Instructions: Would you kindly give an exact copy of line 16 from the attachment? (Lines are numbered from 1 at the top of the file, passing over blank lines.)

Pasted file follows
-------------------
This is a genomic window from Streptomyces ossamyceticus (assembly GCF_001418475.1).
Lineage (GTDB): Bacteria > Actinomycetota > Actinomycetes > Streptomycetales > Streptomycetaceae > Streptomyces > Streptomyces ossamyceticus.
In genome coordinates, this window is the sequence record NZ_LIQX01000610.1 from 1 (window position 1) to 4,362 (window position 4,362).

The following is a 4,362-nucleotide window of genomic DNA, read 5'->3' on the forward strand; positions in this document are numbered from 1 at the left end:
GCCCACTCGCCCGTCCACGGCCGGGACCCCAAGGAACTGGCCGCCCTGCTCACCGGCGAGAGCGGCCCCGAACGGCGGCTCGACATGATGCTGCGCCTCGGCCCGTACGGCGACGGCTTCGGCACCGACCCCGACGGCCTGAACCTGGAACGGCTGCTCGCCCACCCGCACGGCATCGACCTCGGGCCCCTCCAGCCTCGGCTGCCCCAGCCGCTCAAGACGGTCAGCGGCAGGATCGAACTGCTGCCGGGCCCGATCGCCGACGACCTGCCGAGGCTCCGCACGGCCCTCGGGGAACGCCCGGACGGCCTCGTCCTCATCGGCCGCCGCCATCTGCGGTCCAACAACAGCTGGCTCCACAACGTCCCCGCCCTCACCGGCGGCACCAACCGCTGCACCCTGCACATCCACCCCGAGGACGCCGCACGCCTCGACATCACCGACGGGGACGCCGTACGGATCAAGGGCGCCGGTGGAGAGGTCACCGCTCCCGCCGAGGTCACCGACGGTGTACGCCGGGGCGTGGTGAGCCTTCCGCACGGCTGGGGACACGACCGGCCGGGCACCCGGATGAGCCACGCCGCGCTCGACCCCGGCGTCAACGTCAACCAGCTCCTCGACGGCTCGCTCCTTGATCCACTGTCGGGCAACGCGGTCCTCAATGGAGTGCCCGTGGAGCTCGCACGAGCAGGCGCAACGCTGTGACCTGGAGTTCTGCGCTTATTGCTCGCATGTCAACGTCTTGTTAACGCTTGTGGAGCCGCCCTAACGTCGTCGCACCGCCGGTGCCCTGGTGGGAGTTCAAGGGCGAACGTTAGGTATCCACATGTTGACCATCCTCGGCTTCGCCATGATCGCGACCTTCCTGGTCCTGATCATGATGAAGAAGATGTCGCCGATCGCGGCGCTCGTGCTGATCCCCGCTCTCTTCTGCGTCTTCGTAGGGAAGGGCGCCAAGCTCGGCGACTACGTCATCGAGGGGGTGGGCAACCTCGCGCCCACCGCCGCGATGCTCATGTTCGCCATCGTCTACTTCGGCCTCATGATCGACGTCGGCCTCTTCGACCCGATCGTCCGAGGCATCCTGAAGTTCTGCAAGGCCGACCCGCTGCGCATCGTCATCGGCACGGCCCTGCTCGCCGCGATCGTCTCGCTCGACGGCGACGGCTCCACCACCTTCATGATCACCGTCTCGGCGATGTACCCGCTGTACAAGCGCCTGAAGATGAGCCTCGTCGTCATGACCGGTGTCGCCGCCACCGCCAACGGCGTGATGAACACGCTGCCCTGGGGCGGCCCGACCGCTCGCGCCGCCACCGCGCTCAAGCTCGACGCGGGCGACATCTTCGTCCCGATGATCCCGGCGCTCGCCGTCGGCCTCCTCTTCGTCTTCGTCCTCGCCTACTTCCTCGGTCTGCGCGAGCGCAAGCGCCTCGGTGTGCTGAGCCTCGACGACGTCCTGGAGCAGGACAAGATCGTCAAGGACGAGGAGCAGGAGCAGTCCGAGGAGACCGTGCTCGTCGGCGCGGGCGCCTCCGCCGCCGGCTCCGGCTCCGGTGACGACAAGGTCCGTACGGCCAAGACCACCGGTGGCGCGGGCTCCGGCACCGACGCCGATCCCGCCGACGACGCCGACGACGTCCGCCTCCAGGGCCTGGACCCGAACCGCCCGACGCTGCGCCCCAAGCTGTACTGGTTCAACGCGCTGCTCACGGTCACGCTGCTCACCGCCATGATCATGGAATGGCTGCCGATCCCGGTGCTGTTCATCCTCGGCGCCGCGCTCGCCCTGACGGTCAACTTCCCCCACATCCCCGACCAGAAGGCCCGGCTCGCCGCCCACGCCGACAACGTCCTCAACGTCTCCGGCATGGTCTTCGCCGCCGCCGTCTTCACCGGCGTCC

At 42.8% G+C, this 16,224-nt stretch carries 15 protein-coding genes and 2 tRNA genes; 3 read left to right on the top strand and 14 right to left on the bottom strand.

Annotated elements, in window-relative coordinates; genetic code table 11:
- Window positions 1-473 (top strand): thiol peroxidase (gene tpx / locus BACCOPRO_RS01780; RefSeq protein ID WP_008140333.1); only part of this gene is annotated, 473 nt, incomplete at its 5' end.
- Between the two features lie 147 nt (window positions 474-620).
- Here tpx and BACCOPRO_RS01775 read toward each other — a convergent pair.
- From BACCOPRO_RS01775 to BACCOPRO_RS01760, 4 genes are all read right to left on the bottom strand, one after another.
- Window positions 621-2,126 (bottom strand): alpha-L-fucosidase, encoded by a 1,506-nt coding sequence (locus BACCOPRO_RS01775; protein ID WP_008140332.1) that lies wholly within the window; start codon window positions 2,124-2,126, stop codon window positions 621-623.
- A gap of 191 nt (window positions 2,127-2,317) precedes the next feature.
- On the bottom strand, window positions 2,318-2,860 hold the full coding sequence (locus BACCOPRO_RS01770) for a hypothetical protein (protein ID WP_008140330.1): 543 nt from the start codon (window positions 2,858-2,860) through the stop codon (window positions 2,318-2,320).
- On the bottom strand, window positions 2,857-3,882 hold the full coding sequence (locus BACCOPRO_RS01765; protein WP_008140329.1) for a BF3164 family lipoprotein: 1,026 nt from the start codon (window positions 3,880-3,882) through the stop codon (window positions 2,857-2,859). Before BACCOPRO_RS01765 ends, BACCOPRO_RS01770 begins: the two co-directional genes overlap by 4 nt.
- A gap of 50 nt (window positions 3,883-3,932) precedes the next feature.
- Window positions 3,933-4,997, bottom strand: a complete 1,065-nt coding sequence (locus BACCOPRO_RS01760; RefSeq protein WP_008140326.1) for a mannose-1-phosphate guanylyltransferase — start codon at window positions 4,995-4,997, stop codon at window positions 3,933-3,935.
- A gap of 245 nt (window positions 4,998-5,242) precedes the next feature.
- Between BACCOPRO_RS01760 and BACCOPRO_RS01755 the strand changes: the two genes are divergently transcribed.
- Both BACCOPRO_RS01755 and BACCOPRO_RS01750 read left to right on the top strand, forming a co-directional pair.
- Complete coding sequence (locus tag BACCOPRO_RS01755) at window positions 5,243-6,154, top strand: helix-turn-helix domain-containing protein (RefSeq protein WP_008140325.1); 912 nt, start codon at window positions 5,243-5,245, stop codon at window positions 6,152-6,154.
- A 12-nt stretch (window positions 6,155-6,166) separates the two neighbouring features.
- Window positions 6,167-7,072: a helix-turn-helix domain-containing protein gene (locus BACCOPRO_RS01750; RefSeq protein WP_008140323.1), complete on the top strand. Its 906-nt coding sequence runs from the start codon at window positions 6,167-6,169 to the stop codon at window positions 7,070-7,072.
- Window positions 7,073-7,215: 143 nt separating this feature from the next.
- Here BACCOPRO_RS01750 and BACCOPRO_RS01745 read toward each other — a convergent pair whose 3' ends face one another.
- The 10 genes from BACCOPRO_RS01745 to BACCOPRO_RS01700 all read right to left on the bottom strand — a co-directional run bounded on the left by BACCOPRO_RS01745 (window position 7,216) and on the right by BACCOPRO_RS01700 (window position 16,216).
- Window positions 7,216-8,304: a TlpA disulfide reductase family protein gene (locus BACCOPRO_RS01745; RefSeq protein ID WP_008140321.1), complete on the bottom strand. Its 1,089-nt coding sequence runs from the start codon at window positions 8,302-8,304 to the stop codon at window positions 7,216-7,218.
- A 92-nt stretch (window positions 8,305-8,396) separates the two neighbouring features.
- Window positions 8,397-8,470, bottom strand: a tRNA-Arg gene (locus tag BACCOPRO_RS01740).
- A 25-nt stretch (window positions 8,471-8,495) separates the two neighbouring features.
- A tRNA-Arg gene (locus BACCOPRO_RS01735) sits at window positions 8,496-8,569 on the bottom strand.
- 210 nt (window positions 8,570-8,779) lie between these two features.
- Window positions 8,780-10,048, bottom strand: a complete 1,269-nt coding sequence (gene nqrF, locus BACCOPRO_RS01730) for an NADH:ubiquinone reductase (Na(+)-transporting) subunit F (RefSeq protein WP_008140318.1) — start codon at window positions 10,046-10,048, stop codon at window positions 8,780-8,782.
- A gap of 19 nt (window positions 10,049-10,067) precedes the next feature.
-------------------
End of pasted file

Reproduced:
- A gap of 50 nt (window positions 3,883-3,932) precedes the next feature.